There seems to be little reprieve for women who try to make it work, like we’re running up against a wall. Hybrid work is not an option for many, and when it is, it comes with its own challenges, like less face-to-face time with key decision-makers who promote people. Another option, part-time work, is also difficult to come by.
Williams summed up the situation, saying she could pursue her career, “but I’m turning 41 this month, and something’s got to give.”
America is supposed to be highly modernized. But the continued reliance on women’s unpaid labor is anything but.
The US is the only highly modernized country without guaranteed parental leave.AP Photo/Kirsty Wigglesworth
“These days, if I have to choose between building my tennis résumé and building my family, I choose the latter,” Williams added.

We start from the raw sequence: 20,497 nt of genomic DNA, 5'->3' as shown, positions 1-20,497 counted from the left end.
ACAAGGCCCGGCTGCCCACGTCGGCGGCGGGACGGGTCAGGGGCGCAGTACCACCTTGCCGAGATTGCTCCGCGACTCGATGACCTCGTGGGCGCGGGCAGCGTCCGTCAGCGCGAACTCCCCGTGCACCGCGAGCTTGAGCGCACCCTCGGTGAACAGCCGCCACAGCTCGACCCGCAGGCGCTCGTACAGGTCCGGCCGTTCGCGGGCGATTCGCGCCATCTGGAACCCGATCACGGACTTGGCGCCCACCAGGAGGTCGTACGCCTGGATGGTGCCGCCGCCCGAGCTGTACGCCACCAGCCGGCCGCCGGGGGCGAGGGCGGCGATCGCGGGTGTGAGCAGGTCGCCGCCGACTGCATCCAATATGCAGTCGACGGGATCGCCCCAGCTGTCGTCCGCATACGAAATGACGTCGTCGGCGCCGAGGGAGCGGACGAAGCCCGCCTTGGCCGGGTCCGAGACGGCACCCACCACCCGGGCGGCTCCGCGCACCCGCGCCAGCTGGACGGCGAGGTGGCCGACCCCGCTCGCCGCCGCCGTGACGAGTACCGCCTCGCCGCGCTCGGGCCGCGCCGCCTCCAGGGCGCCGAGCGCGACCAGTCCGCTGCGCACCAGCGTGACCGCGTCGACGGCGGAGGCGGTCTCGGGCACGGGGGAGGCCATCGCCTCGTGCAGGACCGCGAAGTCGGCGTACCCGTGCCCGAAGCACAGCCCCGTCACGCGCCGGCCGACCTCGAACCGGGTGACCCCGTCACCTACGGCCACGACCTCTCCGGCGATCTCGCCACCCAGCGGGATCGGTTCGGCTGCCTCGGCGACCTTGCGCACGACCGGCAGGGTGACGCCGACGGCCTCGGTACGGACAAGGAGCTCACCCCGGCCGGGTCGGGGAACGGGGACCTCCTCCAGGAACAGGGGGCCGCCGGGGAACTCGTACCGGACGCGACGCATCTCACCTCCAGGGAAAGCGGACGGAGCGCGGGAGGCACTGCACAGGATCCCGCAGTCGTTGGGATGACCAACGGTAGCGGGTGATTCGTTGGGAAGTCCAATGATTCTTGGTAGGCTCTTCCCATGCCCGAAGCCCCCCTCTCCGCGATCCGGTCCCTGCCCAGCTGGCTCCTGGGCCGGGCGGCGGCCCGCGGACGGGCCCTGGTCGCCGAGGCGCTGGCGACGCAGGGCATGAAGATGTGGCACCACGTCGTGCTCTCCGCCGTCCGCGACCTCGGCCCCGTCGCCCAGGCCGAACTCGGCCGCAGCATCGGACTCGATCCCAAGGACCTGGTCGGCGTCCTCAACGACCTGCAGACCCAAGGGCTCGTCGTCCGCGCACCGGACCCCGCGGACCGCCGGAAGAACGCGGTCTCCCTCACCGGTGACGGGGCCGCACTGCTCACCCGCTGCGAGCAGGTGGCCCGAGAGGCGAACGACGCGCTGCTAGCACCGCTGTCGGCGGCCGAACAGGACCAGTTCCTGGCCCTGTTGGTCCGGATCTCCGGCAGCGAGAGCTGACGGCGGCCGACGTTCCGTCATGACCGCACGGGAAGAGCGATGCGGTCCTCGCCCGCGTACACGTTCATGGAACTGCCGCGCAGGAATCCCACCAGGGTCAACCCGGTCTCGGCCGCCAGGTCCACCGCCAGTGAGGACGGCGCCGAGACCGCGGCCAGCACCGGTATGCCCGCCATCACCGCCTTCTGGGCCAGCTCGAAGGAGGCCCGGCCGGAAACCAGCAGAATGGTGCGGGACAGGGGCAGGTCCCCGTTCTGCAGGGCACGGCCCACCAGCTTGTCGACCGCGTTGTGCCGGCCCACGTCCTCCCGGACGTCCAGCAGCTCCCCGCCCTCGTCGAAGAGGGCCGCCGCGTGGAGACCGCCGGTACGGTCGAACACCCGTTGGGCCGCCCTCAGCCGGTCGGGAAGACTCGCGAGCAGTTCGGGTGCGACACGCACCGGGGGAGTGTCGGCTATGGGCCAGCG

The US economy depends on women making that choice. It’s more than frustrating: It’s not fair.
“If you want to make the economic, rational decision, it makes sense that the person with the larger earnings goes back to work, so that would, most often, be the husband,” Matthias Doepke, a Northwestern University economist, previously told Insider.
Attempts to make paid leave law have failed, including over the past year. Each time, many women, like myself, hope that maybe this time will be different. But nothing changes.
Even for a woman of Williams’ enormous wealth — she could easily afford the best childcare — someone has to be involved in the child’s life. And there’s an expectation in society that the woman fill that role.
As Williams puts it, she needs to be either “two feet in” tennis or “two feet out.” And she’s making the decision to step out. For many women, it’s a decision that’s all too familiar.
Insider’s Juliana Kaplan contributed to this article.
Read the original article on Business Insider